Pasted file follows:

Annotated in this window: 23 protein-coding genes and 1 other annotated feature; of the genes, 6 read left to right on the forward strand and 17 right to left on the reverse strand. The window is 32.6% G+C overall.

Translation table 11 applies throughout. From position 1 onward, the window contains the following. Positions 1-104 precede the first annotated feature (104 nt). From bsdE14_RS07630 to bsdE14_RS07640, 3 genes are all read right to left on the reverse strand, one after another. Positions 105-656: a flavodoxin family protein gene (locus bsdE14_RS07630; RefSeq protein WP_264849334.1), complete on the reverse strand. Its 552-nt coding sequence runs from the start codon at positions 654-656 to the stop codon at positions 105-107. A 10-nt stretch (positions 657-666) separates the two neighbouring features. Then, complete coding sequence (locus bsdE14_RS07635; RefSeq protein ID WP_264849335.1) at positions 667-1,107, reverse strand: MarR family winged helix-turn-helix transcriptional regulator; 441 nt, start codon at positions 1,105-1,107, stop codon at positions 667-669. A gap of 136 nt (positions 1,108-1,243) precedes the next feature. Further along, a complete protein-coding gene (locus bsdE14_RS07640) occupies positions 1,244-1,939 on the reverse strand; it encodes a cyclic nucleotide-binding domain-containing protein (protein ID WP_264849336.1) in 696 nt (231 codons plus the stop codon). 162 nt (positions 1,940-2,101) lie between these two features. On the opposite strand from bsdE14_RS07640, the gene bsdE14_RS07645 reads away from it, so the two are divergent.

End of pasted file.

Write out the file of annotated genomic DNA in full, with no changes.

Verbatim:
Annotated in this window: 23 protein-coding genes and 1 other annotated feature; of the genes, 6 read left to right on the forward strand and 17 right to left on the reverse strand. The window is 32.6% G+C overall.

Translation table 11 applies throughout. From position 1 onward, the window contains the following. Positions 1-104 precede the first annotated feature (104 nt). From bsdE14_RS07630 to bsdE14_RS07640, 3 genes are all read right to left on the reverse strand, one after another. Positions 105-656: a flavodoxin family protein gene (locus bsdE14_RS07630; RefSeq protein WP_264849334.1), complete on the reverse strand. Its 552-nt coding sequence runs from the start codon at positions 654-656 to the stop codon at positions 105-107. A 10-nt stretch (positions 657-666) separates the two neighbouring features. Then, complete coding sequence (locus bsdE14_RS07635; RefSeq protein ID WP_264849335.1) at positions 667-1,107, reverse strand: MarR family winged helix-turn-helix transcriptional regulator; 441 nt, start codon at positions 1,105-1,107, stop codon at positions 667-669. A gap of 136 nt (positions 1,108-1,243) precedes the next feature. Further along, a complete protein-coding gene (locus bsdE14_RS07640) occupies positions 1,244-1,939 on the reverse strand; it encodes a cyclic nucleotide-binding domain-containing protein (protein ID WP_264849336.1) in 696 nt (231 codons plus the stop codon). 162 nt (positions 1,940-2,101) lie between these two features. On the opposite strand from bsdE14_RS07640, the gene bsdE14_RS07645 reads away from it, so the two are divergent.